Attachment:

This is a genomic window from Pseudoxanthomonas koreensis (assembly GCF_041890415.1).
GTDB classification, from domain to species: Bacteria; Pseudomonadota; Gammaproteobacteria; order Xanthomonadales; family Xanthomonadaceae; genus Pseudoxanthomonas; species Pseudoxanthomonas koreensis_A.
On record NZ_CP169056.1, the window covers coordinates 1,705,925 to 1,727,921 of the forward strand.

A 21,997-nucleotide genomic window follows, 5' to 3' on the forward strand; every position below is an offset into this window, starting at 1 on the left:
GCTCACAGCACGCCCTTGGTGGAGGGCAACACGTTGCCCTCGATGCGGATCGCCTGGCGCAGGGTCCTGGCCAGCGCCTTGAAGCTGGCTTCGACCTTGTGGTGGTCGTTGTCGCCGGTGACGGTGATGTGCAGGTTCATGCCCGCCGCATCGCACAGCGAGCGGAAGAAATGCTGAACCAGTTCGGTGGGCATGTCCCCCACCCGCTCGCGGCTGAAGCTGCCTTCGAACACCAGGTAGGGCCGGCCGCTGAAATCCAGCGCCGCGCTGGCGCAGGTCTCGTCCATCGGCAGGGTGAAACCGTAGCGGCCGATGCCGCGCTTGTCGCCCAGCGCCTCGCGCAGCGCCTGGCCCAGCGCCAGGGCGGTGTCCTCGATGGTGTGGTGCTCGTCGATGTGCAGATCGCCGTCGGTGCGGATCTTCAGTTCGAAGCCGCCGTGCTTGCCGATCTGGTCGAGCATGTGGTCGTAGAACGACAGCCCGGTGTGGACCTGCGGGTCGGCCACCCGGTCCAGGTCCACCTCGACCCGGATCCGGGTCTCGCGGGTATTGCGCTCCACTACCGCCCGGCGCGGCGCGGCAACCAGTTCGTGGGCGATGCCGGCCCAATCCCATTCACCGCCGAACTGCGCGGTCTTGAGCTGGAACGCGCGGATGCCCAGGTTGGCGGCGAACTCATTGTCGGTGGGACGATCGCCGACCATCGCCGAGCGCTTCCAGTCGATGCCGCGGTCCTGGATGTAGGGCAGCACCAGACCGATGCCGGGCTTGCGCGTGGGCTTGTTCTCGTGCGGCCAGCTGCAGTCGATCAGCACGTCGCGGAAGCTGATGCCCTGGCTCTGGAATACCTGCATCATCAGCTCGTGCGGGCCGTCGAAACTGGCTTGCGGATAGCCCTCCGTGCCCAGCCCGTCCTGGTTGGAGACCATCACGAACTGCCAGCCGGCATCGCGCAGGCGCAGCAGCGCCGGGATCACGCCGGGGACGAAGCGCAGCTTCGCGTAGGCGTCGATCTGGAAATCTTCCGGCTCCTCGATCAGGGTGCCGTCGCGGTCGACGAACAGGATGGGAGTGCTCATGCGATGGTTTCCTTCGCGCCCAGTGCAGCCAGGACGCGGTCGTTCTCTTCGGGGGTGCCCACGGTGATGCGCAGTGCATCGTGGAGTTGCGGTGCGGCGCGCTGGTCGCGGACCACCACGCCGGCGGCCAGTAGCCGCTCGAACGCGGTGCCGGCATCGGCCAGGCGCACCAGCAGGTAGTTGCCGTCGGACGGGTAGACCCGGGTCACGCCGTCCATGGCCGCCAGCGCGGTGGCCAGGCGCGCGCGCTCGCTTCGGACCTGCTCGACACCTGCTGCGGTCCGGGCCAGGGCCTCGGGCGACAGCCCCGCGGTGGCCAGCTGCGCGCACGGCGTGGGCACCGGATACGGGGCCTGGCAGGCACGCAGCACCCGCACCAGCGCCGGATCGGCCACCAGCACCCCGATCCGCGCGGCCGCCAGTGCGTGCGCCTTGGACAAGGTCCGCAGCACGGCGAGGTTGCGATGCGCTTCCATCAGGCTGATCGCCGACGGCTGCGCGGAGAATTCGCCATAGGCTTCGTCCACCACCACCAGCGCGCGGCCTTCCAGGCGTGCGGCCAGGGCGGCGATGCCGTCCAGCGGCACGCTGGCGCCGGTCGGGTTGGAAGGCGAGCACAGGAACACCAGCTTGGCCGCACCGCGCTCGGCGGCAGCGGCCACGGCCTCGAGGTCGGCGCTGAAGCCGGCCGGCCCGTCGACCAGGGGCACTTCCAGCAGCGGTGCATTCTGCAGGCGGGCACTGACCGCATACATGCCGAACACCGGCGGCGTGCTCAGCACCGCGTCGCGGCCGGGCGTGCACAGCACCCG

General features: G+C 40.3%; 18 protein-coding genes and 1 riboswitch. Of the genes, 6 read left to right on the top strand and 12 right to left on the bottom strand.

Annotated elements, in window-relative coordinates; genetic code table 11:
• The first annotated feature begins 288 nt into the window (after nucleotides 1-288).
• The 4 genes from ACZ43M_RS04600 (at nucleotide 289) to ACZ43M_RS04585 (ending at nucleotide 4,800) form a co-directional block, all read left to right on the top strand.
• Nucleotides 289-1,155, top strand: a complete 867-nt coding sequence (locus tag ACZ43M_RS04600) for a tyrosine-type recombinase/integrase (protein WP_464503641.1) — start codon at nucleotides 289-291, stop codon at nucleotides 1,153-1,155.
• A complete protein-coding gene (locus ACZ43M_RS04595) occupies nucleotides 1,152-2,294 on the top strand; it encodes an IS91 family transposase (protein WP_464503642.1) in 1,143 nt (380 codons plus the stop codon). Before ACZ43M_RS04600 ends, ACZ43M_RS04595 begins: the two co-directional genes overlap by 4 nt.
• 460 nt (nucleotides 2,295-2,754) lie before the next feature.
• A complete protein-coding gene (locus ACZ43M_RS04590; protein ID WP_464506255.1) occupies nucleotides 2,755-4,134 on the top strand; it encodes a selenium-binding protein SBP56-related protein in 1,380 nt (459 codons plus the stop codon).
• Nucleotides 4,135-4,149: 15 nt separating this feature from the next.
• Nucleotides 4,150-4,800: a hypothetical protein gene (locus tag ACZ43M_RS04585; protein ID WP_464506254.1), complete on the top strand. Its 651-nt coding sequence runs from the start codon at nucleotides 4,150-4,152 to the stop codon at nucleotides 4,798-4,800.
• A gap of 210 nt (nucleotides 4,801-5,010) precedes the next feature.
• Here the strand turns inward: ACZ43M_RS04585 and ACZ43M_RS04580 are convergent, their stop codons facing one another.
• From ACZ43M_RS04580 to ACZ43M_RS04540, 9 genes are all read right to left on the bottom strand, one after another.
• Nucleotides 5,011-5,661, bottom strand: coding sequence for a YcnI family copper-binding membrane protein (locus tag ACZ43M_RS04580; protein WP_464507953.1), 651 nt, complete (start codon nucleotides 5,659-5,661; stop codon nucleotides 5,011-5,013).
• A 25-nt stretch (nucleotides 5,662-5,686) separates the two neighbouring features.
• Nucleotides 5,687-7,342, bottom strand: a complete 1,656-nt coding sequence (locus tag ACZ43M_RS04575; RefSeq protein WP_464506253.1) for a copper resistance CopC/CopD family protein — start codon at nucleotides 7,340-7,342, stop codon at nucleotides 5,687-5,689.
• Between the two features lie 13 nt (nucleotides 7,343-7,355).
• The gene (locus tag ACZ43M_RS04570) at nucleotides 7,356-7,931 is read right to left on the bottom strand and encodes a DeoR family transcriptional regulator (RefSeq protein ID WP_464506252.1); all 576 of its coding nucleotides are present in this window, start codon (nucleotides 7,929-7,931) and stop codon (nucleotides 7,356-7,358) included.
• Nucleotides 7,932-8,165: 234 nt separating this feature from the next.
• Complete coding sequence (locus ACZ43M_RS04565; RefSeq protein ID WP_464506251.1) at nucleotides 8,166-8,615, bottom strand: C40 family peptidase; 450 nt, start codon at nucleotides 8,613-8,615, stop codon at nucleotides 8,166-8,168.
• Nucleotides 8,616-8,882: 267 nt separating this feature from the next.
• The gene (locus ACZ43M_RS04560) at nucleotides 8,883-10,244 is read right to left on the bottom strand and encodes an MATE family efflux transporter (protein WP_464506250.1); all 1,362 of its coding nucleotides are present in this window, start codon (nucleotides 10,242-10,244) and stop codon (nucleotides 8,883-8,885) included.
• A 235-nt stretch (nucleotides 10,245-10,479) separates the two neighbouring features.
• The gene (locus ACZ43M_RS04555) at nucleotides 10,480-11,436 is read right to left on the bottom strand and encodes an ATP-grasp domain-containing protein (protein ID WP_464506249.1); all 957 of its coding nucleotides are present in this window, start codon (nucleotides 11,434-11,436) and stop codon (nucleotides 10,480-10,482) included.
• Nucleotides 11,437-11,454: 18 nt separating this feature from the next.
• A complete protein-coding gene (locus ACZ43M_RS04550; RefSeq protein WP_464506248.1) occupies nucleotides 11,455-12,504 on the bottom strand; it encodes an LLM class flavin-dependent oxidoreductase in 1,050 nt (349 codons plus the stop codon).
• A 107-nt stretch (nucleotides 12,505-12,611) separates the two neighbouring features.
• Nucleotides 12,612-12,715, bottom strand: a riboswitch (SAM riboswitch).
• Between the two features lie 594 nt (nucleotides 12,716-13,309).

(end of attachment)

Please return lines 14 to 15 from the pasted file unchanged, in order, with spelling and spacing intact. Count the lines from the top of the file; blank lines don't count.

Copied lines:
• Nucleotides 4,135-4,149: 15 nt separating this feature from the next.
• Nucleotides 4,150-4,800: a hypothetical protein gene (locus tag ACZ43M_RS04585; protein ID WP_464506254.1), complete on the top strand. Its 651-nt coding sequence runs from the start codon at nucleotides 4,150-4,152 to the stop codon at nucleotides 4,798-4,800.